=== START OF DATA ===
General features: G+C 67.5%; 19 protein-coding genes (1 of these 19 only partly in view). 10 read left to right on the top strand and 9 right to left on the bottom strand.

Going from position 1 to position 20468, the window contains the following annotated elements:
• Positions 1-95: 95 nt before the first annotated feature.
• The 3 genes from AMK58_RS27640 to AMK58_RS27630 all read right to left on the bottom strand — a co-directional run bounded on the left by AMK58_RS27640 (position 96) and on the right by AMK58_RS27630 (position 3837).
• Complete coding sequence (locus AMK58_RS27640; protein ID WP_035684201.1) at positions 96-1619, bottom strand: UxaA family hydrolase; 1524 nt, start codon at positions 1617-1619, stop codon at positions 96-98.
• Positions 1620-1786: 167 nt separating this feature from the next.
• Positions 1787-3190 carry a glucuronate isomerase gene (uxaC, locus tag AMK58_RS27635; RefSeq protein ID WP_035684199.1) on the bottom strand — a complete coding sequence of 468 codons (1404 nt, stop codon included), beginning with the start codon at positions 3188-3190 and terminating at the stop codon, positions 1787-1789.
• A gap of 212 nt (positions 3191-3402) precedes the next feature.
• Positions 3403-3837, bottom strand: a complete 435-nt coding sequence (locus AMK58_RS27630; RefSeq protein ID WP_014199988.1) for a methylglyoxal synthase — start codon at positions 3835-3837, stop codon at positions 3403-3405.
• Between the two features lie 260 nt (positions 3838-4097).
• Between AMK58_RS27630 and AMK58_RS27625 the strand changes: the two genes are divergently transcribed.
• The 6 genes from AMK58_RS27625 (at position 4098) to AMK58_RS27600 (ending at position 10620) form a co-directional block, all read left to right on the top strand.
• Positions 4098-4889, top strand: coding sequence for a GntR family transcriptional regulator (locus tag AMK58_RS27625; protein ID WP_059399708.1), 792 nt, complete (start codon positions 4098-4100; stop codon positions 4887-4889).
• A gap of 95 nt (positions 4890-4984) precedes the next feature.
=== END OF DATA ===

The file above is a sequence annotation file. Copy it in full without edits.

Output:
General features: G+C 67.5%; 19 protein-coding genes (1 of these 19 only partly in view). 10 read left to right on the top strand and 9 right to left on the bottom strand.

Going from position 1 to position 20468, the window contains the following annotated elements:
• Positions 1-95: 95 nt before the first annotated feature.
• The 3 genes from AMK58_RS27640 to AMK58_RS27630 all read right to left on the bottom strand — a co-directional run bounded on the left by AMK58_RS27640 (position 96) and on the right by AMK58_RS27630 (position 3837).
• Complete coding sequence (locus AMK58_RS27640; protein ID WP_035684201.1) at positions 96-1619, bottom strand: UxaA family hydrolase; 1524 nt, start codon at positions 1617-1619, stop codon at positions 96-98.
• Positions 1620-1786: 167 nt separating this feature from the next.
• Positions 1787-3190 carry a glucuronate isomerase gene (uxaC, locus tag AMK58_RS27635; RefSeq protein ID WP_035684199.1) on the bottom strand — a complete coding sequence of 468 codons (1404 nt, stop codon included), beginning with the start codon at positions 3188-3190 and terminating at the stop codon, positions 1787-1789.
• A gap of 212 nt (positions 3191-3402) precedes the next feature.
• Positions 3403-3837, bottom strand: a complete 435-nt coding sequence (locus AMK58_RS27630; RefSeq protein ID WP_014199988.1) for a methylglyoxal synthase — start codon at positions 3835-3837, stop codon at positions 3403-3405.
• Between the two features lie 260 nt (positions 3838-4097).
• Between AMK58_RS27630 and AMK58_RS27625 the strand changes: the two genes are divergently transcribed.
• The 6 genes from AMK58_RS27625 (at position 4098) to AMK58_RS27600 (ending at position 10620) form a co-directional block, all read left to right on the top strand.
• Positions 4098-4889, top strand: coding sequence for a GntR family transcriptional regulator (locus tag AMK58_RS27625; protein ID WP_059399708.1), 792 nt, complete (start codon positions 4098-4100; stop codon positions 4887-4889).
• A gap of 95 nt (positions 4890-4984) precedes the next feature.